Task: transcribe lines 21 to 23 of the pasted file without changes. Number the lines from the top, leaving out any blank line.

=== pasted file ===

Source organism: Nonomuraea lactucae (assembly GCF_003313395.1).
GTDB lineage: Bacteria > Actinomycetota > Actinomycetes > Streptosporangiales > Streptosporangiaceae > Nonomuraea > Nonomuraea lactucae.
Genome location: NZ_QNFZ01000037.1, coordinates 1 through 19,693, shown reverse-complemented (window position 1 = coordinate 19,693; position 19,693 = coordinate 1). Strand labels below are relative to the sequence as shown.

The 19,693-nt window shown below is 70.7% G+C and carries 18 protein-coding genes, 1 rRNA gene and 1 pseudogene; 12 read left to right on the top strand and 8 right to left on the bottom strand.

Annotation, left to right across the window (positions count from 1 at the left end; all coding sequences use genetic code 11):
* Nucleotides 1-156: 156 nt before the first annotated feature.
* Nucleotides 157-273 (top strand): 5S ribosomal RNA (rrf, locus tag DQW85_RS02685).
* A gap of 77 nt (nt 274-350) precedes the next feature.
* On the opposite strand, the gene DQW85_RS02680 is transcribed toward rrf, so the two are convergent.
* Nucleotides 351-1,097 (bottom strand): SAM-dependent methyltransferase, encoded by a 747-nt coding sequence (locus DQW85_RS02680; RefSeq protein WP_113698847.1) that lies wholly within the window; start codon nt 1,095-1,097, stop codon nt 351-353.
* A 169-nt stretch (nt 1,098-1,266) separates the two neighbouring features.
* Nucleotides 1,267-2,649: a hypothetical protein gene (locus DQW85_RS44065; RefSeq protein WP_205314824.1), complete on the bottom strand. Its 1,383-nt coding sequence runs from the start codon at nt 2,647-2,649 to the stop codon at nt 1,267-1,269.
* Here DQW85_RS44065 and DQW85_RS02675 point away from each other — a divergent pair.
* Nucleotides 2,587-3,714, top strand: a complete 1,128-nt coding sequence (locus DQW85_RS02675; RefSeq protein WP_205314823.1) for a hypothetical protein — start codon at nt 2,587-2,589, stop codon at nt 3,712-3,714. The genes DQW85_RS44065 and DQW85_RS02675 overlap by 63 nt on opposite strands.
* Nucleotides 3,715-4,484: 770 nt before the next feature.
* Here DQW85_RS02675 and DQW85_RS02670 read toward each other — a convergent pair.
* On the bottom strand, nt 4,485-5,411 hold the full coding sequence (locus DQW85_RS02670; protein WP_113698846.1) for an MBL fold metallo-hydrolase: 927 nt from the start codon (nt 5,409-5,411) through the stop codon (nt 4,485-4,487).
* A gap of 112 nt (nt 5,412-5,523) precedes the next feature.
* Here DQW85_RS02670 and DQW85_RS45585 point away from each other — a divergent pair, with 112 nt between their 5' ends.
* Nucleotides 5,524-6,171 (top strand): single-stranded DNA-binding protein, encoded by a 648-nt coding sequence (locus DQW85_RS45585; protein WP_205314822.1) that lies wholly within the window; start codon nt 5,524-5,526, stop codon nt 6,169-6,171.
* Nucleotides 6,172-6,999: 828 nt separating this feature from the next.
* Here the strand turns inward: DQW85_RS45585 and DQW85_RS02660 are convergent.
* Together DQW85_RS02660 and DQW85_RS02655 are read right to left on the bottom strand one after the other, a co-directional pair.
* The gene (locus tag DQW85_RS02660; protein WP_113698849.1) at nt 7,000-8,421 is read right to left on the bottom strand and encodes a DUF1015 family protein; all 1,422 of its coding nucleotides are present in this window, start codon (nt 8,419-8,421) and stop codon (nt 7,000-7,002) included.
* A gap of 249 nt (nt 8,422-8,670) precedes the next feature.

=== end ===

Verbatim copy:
* Nucleotides 6,172-6,999: 828 nt separating this feature from the next.
* Here the strand turns inward: DQW85_RS45585 and DQW85_RS02660 are convergent.
* Together DQW85_RS02660 and DQW85_RS02655 are read right to left on the bottom strand one after the other, a co-directional pair.